The simplicity of the Gospel
A friend shared a conversation she had recently with a co-worker.
It involved a decision by the co-workers church to only focus on the basic, simple things. One of the things she explained that did not survive the simplicity cut was the virgin birth.
The reason she gave,
“it’s just too hard for people to believe or understand. We think a better explanation is Mary wasn’t literally a virgin but a young girl.”
Much like the Renaissance of the 1300’s we have entered a new period of enlightenment. This period is identified as post-modern and it is defined in part by truth being relative to time, culture or the situation of the individual.
And sadly as evidenced by the statement concerning the virgin Mary for some in the postmodern 21st century church one of the primary targets is what my pastor would refer to as “the main things being the plain things.”
The simplicity of the gospel.
Jesus born to a virgin.
Jesus fully God-fully man
Jesus died on the cross
Jesus rose again on the 3rd day
Jesus is alive
Jesus will come again.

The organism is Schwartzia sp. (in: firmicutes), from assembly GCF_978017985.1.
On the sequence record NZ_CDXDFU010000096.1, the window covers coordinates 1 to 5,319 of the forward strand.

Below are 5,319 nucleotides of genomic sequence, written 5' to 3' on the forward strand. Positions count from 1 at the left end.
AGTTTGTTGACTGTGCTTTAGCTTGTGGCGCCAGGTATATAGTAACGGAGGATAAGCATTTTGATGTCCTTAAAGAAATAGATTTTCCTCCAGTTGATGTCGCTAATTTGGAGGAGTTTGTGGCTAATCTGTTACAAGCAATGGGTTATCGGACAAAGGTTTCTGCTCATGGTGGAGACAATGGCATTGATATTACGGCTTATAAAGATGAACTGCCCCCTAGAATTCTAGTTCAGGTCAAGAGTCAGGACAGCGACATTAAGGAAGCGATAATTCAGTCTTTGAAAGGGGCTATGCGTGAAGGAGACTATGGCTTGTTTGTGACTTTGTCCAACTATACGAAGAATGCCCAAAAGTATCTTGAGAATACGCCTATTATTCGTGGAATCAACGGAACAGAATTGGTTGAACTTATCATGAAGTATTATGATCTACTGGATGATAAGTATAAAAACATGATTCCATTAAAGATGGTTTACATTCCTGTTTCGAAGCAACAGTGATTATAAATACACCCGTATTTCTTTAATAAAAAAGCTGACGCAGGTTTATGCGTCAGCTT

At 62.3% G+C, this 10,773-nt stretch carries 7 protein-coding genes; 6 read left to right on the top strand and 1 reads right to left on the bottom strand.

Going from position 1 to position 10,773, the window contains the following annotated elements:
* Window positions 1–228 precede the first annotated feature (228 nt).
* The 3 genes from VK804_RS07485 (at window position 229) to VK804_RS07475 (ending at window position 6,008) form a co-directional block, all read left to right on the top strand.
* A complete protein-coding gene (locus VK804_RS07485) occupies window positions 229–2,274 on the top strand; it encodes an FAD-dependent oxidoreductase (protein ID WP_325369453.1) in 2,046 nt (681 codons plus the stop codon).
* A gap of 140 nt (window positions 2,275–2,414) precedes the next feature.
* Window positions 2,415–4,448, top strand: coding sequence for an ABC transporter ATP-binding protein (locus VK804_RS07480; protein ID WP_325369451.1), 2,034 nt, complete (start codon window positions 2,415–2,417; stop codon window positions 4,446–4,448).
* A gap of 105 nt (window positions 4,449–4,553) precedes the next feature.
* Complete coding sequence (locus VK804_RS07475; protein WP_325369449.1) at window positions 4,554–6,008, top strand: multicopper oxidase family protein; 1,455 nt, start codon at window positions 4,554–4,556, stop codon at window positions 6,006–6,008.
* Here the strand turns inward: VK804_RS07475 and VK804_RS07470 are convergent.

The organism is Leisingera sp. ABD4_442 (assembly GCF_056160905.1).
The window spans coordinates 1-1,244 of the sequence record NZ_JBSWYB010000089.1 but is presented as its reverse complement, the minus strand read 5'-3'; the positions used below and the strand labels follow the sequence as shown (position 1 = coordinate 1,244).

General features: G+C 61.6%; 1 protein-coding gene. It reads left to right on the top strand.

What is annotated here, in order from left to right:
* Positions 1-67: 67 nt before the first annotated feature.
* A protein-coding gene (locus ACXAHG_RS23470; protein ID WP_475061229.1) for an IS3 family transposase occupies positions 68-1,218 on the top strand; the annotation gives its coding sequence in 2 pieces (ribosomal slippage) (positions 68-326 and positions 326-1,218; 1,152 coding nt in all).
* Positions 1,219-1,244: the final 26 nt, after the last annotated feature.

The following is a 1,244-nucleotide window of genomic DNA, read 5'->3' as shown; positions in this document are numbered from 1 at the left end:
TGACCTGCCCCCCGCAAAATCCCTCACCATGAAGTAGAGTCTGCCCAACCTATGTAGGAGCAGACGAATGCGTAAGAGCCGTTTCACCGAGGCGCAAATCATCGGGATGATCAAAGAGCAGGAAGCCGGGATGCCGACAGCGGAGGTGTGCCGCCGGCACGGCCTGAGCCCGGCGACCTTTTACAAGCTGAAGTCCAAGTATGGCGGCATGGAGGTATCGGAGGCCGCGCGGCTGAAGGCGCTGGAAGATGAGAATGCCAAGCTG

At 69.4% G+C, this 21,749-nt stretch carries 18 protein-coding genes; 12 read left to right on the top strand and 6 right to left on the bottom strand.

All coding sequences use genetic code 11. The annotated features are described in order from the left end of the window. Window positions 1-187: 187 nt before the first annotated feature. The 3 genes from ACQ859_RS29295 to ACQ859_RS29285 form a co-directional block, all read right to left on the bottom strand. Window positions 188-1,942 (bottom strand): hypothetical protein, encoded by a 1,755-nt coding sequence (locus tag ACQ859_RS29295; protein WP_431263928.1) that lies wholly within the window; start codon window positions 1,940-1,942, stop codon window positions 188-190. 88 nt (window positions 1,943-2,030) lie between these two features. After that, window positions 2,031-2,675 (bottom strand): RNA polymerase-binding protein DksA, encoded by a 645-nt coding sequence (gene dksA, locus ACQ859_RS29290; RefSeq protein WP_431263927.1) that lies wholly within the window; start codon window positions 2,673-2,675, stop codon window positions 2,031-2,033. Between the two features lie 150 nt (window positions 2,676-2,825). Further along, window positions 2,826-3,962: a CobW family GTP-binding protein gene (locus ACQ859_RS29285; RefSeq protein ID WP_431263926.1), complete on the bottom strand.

It is not possible to understand these truths with human reasoning or intellect no matter how brilliant, learned, or enlightened we might become. It will always be a struggle to comprehend what cannot be explained with our finite understanding.
And when we cannot understand we devise explanations that will fit our understanding or view.
The virgin was really a young girl.
Jesus was a great teacher and prophet but not God
And so on…..
Unbelievers in their natural state of mind cannot receive these spiritual matters as truth. (1 Corinthians 2:14)
But for those who have been enlightened to deny these plain things, the simplicity of the Gospel there is no excuse.
If we allow ourselves to be tempted to do so we have a 21st century version of a conversation that began in the garden in Genesis 3. “Did God really say?”, and we know where that leads.
All of our understanding of this life and the one to come begins with acceptance of these “plain things”. They are given in a way that anyone who chooses to accept them can.
And when it is difficult to believe (and sometimes it is) we can follow the example of the man in Mark 9:17-24 whose son has been in torment.
In answer to the man’s question “if you can help?”, Jesus replied, “If I can? All things are possible for him who believes!”
In our times of doubt when it’s hard to understand, we can respond as he did, “Lord I believe, help me with my unbelief.”
And He will…
Photo courtesy of Julia McCoy